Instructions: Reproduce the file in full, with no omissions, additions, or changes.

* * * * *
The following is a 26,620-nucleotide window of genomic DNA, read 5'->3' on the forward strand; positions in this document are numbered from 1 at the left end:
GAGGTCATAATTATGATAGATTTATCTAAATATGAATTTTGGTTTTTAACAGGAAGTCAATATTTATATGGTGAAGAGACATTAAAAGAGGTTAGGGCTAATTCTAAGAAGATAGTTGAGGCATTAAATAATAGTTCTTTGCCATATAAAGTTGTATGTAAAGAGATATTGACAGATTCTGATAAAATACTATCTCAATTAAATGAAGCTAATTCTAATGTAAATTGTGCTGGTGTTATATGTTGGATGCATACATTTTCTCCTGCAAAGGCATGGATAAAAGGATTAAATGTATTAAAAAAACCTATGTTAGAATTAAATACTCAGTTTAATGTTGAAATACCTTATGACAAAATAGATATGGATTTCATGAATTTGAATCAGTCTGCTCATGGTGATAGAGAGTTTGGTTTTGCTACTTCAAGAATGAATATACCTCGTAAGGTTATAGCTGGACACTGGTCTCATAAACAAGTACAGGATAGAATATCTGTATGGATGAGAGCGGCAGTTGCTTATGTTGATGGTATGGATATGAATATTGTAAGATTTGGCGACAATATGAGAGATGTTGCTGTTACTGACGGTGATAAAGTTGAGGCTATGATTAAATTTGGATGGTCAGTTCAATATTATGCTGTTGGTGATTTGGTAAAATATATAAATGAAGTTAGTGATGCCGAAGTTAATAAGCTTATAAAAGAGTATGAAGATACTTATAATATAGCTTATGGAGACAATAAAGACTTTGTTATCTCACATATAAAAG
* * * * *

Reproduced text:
The following is a 26,620-nucleotide window of genomic DNA, read 5'->3' on the forward strand; positions in this document are numbered from 1 at the left end:
GAGGTCATAATTATGATAGATTTATCTAAATATGAATTTTGGTTTTTAACAGGAAGTCAATATTTATATGGTGAAGAGACATTAAAAGAGGTTAGGGCTAATTCTAAGAAGATAGTTGAGGCATTAAATAATAGTTCTTTGCCATATAAAGTTGTATGTAAAGAGATATTGACAGATTCTGATAAAATACTATCTCAATTAAATGAAGCTAATTCTAATGTAAATTGTGCTGGTGTTATATGTTGGATGCATACATTTTCTCCTGCAAAGGCATGGATAAAAGGATTAAATGTATTAAAAAAACCTATGTTAGAATTAAATACTCAGTTTAATGTTGAAATACCTTATGACAAAATAGATATGGATTTCATGAATTTGAATCAGTCTGCTCATGGTGATAGAGAGTTTGGTTTTGCTACTTCAAGAATGAATATACCTCGTAAGGTTATAGCTGGACACTGGTCTCATAAACAAGTACAGGATAGAATATCTGTATGGATGAGAGCGGCAGTTGCTTATGTTGATGGTATGGATATGAATATTGTAAGATTTGGCGACAATATGAGAGATGTTGCTGTTACTGACGGTGATAAAGTTGAGGCTATGATTAAATTTGGATGGTCAGTTCAATATTATGCTGTTGGTGATTTGGTAAAATATATAAATGAAGTTAGTGATGCCGAAGTTAATAAGCTTATAAAAGAGTATGAAGATACTTATAATATAGCTTATGGAGACAATAAAGACTTTGTTATCTCACATATAAAAG